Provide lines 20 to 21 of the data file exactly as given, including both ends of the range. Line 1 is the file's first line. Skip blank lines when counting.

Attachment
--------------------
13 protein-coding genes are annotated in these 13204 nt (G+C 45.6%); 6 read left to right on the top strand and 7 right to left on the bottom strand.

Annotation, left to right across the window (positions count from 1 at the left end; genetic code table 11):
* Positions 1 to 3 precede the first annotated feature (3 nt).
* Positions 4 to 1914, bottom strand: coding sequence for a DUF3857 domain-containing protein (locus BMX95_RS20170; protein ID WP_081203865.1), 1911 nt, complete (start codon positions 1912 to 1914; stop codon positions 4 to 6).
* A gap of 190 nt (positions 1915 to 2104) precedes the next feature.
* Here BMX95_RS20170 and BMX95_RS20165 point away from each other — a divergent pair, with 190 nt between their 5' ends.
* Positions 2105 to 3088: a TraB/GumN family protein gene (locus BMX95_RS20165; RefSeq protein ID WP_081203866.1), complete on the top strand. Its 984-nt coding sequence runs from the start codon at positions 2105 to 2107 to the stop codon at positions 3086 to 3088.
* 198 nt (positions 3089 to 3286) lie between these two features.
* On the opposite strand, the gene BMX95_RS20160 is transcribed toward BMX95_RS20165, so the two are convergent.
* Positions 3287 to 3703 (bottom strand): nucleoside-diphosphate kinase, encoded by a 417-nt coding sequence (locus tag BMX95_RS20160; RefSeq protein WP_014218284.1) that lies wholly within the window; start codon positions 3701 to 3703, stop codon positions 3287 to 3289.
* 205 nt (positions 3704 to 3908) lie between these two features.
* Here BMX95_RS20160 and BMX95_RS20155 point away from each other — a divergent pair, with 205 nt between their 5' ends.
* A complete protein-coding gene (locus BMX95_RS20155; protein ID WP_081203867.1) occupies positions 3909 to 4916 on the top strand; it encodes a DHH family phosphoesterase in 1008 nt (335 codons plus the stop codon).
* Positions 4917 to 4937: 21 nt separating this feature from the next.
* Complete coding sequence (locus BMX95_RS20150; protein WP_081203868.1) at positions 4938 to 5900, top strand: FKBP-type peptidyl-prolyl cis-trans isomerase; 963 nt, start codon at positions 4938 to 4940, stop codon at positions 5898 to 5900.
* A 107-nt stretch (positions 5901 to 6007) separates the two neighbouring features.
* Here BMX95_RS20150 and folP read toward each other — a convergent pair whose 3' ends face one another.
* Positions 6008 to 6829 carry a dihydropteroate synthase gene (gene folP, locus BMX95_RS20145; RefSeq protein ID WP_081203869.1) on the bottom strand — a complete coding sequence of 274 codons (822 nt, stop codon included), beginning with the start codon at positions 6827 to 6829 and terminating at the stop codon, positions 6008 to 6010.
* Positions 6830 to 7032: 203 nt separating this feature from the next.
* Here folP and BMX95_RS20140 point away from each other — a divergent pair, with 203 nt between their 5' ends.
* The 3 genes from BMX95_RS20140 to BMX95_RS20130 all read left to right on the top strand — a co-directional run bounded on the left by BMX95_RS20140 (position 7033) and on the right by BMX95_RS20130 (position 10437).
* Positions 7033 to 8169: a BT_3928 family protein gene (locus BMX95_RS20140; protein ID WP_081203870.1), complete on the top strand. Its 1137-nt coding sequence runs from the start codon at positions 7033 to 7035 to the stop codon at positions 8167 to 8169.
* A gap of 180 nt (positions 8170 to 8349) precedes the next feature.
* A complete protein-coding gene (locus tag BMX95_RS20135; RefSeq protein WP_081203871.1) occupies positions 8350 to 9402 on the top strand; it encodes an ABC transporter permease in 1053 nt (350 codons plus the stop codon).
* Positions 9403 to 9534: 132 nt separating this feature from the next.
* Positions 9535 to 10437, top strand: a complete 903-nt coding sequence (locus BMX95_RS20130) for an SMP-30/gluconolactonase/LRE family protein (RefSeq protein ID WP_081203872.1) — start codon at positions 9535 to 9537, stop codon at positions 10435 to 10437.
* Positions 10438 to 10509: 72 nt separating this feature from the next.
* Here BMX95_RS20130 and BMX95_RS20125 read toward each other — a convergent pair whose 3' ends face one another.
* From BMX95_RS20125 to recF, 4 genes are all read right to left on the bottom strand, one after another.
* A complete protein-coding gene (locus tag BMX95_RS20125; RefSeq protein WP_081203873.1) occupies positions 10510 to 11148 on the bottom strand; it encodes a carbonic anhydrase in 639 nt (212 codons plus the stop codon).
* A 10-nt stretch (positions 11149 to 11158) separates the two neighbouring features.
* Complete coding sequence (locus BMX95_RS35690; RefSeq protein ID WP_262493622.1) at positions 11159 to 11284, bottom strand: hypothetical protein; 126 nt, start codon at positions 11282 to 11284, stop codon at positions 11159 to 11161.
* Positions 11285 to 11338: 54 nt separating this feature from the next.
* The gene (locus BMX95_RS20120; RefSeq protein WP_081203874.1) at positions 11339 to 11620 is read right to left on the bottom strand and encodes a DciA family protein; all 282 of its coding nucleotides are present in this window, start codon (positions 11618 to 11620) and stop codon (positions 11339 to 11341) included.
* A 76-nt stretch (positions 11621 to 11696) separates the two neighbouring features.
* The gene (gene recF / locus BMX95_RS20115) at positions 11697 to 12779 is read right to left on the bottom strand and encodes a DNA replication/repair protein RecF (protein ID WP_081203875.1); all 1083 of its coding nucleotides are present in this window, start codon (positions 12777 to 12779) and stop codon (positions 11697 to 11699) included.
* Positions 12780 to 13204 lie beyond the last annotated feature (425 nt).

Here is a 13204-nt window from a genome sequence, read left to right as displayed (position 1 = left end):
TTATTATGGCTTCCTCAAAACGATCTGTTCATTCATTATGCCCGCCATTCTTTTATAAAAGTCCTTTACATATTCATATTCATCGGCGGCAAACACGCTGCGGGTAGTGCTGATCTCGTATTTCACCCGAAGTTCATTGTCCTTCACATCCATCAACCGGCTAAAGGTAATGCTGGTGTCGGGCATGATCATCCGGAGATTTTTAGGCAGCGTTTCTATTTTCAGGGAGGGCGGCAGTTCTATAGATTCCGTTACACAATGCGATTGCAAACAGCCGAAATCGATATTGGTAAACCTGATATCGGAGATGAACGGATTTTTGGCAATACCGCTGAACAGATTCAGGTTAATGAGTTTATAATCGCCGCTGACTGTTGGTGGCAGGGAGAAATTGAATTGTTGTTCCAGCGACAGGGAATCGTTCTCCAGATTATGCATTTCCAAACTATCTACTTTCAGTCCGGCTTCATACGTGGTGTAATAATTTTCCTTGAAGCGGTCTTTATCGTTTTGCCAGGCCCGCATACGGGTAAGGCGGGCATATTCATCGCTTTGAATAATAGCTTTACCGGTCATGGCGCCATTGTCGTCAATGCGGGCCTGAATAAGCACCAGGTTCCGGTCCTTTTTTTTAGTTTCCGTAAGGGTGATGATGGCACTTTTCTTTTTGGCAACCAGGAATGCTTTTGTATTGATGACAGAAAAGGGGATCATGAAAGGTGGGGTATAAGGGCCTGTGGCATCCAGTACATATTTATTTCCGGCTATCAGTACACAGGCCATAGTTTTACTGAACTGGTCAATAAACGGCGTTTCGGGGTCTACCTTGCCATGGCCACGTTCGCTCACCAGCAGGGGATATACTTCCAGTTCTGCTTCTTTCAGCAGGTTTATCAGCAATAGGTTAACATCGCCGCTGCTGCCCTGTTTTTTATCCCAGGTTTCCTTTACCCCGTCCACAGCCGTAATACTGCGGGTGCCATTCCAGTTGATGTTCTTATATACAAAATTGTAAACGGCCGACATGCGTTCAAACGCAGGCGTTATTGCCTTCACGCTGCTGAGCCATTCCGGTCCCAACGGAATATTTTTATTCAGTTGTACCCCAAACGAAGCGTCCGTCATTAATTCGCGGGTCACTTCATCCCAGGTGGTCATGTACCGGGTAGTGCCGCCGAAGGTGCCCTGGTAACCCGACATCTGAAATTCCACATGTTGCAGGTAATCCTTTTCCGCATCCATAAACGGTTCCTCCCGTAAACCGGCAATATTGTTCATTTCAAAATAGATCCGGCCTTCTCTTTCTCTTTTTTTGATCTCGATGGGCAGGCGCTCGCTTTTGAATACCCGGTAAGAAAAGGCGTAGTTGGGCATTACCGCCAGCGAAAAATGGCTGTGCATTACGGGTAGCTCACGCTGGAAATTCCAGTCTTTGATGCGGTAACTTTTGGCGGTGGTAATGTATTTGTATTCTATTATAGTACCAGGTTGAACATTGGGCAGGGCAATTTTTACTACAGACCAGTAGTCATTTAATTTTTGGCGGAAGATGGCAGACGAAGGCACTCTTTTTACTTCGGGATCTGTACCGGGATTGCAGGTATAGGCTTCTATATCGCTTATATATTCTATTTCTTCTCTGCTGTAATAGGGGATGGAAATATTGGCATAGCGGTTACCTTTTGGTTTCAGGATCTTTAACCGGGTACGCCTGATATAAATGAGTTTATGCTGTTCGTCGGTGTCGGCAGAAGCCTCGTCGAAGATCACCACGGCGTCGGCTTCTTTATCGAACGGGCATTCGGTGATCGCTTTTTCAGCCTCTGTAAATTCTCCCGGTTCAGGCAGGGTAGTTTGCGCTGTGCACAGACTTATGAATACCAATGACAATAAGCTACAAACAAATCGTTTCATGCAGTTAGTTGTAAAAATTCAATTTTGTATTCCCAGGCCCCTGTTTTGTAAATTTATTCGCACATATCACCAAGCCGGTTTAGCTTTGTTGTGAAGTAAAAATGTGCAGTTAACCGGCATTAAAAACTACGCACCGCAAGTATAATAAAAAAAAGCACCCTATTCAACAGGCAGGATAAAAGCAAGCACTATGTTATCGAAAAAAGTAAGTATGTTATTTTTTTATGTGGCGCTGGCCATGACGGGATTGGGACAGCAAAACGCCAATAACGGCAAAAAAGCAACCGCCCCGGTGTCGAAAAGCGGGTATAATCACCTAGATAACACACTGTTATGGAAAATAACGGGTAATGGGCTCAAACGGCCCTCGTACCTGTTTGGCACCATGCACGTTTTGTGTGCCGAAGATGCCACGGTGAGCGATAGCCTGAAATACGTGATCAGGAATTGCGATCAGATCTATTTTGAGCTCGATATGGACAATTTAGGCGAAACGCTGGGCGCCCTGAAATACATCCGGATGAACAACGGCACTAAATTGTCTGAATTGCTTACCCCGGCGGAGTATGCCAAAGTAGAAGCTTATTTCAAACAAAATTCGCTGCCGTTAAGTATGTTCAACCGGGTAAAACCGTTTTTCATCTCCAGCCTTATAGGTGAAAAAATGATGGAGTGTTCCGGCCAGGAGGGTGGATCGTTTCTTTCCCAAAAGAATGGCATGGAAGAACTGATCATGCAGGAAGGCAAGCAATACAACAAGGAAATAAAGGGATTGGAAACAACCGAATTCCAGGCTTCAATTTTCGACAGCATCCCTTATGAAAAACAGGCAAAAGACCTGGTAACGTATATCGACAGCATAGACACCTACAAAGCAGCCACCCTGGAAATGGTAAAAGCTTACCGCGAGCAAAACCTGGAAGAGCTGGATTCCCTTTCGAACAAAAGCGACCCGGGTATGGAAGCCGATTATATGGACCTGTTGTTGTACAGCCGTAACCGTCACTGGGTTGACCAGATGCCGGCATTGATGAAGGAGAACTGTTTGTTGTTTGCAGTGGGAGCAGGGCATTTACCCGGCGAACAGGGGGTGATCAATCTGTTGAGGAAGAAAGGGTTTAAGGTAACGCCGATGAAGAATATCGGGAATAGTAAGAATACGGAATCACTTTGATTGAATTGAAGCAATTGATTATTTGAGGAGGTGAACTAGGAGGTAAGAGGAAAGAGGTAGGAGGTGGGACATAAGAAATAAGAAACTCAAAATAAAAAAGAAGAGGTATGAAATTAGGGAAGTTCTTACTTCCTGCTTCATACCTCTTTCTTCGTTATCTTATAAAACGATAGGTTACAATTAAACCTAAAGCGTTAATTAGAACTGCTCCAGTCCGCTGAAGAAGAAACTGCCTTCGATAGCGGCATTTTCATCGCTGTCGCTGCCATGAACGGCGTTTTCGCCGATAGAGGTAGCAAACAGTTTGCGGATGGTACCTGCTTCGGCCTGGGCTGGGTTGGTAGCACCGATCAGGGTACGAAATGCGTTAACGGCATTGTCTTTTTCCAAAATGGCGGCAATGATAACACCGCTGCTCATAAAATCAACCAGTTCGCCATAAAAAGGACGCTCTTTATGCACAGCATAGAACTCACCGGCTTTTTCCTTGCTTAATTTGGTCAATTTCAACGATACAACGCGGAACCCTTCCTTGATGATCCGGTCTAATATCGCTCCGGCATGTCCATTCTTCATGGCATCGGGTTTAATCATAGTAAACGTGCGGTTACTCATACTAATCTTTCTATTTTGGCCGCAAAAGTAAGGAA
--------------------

* Here folP and BMX95_RS20140 point away from each other — a divergent pair, with 203 nt between their 5' ends.
* The 3 genes from BMX95_RS20140 to BMX95_RS20130 all read left to right on the top strand — a co-directional run bounded on the left by BMX95_RS20140 (position 7033) and on the right by BMX95_RS20130 (position 10437).